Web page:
Talking of models I note that there is also a ranking system for human models at a website called models.com where you can check out their rankings for models of the year 2014 and lots of other categories too if that is of any interest. Finally given the subject today I can't finish with out a bit of media to go with it. So on the visual front there was a good series recently on Channel 4 called Humans - which was about synths helping with domestic and other chores which was quite entertaining and worth catching up with if you missed it. While on the audio front this one seems appropriate. <END>
Just a brief update today on the back of Morrison's (MRW) trading update and the announcement of UBM's rights issue which they had flagged up previously.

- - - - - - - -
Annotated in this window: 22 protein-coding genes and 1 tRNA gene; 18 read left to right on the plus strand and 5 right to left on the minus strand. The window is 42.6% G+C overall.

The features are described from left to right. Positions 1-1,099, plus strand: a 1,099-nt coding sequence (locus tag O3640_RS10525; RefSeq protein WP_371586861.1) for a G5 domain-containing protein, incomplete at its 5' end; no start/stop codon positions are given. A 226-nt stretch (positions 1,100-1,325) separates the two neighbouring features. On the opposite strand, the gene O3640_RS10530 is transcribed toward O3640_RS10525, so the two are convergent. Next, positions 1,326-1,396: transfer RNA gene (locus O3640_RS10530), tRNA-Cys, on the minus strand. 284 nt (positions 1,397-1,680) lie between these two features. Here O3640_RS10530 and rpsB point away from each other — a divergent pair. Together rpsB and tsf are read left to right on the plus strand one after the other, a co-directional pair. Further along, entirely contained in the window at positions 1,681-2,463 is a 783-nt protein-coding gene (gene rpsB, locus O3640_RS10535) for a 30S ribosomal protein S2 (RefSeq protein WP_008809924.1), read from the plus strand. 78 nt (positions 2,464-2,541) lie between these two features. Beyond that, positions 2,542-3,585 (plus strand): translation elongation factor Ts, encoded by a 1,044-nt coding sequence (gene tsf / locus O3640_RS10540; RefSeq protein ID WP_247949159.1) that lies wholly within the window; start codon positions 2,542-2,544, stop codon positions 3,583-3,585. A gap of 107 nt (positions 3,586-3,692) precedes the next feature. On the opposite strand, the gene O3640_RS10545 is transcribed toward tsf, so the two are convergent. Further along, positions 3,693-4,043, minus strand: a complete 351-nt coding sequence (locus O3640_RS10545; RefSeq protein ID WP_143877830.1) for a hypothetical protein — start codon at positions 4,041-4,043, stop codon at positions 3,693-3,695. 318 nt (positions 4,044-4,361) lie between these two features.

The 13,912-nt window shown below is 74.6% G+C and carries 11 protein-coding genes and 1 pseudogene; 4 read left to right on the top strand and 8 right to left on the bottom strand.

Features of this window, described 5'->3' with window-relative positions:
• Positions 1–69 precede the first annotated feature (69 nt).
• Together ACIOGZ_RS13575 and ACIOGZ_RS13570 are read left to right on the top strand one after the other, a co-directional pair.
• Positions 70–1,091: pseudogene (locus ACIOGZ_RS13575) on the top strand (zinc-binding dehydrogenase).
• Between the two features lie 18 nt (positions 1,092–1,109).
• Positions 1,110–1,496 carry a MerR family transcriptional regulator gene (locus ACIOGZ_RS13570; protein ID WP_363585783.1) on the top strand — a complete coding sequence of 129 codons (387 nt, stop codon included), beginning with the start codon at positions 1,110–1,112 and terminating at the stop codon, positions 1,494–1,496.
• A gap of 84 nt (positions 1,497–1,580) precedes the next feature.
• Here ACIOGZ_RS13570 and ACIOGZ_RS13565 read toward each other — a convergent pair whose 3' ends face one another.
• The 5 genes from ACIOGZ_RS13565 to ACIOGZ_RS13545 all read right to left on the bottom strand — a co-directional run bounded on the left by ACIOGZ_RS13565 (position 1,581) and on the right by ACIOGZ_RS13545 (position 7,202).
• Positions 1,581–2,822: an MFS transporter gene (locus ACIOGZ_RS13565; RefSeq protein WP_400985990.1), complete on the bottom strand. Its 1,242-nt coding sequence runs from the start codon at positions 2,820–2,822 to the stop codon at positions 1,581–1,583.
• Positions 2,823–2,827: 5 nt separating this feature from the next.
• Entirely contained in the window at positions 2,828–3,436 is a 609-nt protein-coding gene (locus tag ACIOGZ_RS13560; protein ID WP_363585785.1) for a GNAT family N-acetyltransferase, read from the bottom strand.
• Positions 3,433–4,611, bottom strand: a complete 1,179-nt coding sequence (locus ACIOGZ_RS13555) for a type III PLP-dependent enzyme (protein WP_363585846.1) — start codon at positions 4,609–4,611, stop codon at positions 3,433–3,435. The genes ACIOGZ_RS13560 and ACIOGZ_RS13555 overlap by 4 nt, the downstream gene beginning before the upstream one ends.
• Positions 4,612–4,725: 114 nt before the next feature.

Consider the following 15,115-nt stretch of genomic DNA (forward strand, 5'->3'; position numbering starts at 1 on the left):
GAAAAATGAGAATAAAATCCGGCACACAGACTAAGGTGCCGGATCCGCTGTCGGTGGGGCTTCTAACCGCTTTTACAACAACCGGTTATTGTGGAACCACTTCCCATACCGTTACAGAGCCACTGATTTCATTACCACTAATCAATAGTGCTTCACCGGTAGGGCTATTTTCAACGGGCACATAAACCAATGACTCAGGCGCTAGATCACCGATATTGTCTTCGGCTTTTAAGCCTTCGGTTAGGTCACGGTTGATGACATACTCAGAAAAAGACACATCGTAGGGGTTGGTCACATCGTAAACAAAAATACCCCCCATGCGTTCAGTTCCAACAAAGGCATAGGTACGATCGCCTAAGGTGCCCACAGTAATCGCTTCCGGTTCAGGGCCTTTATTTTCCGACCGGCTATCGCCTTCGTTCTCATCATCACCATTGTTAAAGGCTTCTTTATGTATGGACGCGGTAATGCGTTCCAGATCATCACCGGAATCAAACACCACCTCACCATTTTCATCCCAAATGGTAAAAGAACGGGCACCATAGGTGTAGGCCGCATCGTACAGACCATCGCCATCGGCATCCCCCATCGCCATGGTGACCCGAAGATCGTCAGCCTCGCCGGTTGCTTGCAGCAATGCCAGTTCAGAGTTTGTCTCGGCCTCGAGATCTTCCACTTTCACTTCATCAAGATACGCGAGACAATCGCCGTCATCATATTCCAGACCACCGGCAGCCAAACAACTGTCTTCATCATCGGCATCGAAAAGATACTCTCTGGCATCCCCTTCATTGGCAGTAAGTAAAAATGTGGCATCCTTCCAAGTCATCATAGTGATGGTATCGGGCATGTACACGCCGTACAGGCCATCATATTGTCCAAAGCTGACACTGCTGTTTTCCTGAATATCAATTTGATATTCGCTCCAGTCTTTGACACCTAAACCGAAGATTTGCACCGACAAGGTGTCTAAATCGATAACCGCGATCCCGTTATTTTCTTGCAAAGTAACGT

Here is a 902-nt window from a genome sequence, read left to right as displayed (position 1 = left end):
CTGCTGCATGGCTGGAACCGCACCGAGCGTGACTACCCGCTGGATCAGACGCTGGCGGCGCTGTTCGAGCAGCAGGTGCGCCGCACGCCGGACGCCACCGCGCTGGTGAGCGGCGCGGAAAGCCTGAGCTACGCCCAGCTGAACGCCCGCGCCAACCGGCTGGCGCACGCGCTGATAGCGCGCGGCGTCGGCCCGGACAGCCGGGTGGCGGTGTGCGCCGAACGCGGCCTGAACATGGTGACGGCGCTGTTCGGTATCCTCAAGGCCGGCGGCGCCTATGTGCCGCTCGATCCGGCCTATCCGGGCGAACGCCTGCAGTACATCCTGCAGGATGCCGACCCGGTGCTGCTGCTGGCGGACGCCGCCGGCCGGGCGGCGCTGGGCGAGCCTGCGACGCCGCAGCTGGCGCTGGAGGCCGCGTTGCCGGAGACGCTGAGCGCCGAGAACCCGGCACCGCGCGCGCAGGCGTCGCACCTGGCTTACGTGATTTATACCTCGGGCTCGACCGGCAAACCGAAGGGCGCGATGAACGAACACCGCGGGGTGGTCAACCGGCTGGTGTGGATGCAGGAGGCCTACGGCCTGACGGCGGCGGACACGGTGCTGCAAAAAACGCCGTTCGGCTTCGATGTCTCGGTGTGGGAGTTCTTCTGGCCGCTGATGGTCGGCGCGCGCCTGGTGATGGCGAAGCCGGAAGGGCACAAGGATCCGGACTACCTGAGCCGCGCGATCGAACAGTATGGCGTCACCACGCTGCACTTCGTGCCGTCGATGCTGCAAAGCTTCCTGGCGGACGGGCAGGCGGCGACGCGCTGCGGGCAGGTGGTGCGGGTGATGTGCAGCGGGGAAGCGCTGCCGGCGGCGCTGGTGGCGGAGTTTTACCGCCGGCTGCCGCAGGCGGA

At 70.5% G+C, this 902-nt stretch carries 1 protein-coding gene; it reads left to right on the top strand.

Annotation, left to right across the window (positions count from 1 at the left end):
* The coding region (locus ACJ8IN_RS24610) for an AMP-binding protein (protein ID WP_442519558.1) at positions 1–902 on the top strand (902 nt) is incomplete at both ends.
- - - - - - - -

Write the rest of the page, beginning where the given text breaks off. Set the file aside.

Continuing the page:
Taking Morrison's first the sales continue to decline but the rate seems to be slowing and the comparatives get easier in Q4. They say they are still in line with their plan announced earlier in the year and have tightened their forecast for this years pre tax profits to £335 to £365 million. So some reassurance there and Mr Market seems to have been pleasantly surprised (not as bad as feared presumably) as the shares have bounced today along with the rest of the sector. I see also that Netto's return to the UK via a JV with Sainsbury's has launched today and their offers of Prosecco at £5.50 and Lego at £3 seem somewhat eclectic.
Looks like a relief / bear closing rally in the short term - not sure I'd be brave / clever enough to call the bottom of the food retail sector here ahead of the crucial Christmas trading period. Anecdotally I notice that we have been shopping more at Morrison's than Tesco's recently so their improved offering seems to be gaining some traction in our household at least.